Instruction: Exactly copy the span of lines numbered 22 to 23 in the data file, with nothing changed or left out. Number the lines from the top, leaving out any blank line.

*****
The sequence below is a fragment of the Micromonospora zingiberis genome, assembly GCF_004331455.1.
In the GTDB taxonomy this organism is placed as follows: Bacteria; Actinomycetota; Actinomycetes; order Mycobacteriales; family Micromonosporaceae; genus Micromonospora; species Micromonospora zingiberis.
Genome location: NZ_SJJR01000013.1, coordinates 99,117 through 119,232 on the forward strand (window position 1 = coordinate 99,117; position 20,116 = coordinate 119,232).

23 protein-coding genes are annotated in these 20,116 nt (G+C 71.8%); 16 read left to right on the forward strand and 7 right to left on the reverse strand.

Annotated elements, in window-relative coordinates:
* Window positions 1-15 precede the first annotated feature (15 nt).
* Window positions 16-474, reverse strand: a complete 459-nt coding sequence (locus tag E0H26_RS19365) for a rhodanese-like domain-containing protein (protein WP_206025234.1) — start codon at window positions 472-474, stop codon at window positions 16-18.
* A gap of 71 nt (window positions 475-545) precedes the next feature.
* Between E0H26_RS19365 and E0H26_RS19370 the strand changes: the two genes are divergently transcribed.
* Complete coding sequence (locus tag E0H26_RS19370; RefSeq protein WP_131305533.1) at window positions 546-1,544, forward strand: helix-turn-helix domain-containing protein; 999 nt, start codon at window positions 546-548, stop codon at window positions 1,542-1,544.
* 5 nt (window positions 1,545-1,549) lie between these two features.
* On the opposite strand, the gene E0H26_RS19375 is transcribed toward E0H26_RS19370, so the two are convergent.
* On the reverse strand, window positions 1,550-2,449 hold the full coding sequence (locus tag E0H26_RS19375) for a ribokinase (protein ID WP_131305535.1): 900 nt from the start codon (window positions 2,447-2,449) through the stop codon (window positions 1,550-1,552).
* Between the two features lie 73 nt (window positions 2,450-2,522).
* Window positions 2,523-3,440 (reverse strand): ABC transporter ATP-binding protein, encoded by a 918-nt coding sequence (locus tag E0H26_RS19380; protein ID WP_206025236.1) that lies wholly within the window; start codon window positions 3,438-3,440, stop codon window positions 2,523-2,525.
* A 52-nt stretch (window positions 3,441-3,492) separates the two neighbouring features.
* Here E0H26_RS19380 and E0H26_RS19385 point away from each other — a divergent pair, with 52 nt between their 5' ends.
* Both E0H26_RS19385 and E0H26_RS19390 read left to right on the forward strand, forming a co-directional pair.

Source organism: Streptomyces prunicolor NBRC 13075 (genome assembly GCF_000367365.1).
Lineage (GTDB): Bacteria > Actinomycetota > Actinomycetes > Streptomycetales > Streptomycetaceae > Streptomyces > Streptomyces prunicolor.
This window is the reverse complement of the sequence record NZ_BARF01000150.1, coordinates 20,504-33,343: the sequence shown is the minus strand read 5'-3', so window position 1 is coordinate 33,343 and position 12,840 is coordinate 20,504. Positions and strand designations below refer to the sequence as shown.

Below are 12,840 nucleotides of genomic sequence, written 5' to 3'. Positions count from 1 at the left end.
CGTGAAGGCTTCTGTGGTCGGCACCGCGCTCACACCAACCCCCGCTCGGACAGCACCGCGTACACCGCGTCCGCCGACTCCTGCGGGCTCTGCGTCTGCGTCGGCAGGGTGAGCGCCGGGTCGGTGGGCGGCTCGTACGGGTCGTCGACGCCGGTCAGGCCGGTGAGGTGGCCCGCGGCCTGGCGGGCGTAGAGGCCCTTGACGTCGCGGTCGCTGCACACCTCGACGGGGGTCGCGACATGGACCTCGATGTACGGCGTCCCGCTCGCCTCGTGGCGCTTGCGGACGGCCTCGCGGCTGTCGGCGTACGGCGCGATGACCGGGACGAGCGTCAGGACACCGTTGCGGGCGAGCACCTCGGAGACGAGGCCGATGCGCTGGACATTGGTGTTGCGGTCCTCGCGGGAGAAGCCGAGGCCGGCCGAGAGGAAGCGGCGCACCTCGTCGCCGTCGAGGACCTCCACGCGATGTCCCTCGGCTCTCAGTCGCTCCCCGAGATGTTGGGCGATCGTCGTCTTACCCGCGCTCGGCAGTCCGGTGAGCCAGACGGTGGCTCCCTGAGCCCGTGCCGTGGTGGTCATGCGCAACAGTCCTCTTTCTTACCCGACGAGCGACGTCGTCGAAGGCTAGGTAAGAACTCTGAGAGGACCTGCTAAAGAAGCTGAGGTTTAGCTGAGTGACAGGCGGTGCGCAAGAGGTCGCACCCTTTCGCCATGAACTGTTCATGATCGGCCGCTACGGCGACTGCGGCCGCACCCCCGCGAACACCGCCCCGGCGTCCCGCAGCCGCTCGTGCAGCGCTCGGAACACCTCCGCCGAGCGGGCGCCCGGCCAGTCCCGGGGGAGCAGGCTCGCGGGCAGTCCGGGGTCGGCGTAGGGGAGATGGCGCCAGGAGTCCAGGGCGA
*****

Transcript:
Below are 12,840 nucleotides of genomic sequence, written 5' to 3'. Positions count from 1 at the left end.
CGTGAAGGCTTCTGTGGTCGGCACCGCGCTCACACCAACCCCCGCTCGGACAGCACCGCGTACACCGCGTCCGCCGACTCCTGCGGGCTCTGCGTCTGCGTCGGCAGGGTGAGCGCCGGGTCGGTGGGCGGCTCGTACGGGTCGTCGACGCCGGTCAGGCCGGTGAGGTGGCCCGCGGCCTGGCGGGCGTAGAGGCCCTTGACGTCGCGGTCGCTGCACACCTCGACGGGGGTCGCGACATGGACCTCGATGTACGGCGTCCCGCTCGCCTCGTGGCGCTTGCGGACGGCCTCGCGGCTGTCGGCGTACGGCGCGATGACCGGGACGAGCGTCAGGACACCGTTGCGGGCGAGCACCTCGGAGACGAGGCCGATGCGCTGGACATTGGTGTTGCGGTCCTCGCGGGAGAAGCCGAGGCCGGCCGAGAGGAAGCGGCGCACCTCGTCGCCGTCGAGGACCTCCACGCGATGTCCCTCGGCTCTCAGTCGCTCCCCGAGATGTTGGGCGATCGTCGTCTTACCCGCGCTCGGCAGTCCGGTGAGCCAGACGGTGGCTCCCTGAGCCCGTGCCGTGGTGGTCATGCGCAACAGTCCTCTTTCTTACCCGACGAGCGACGTCGTCGAAGGCTAGGTAAGAACTCTGAGAGGACCTGCTAAAGAAGCTGAGGTTTAGCTGAGTGACAGGCGGTGCGCAAGAGGTCGCACCCTTTCGCCATGAACTGTTCATGATCGGCCGCTACGGCGACTGCGGCCGCACCCCCGCGAACACCGCCCCGGCGTCCCGCAGCCGCTCGTGCAGCGCTCGGAACACCTCCGCCGAGCGGGCGCCCGGCCAGTCCCGGGGGAGCAGGCTCGCGGGCAGTCCGGGGTCGGCGTAGGGGAGATGGCGCCAGGAGTCCAGGGCGA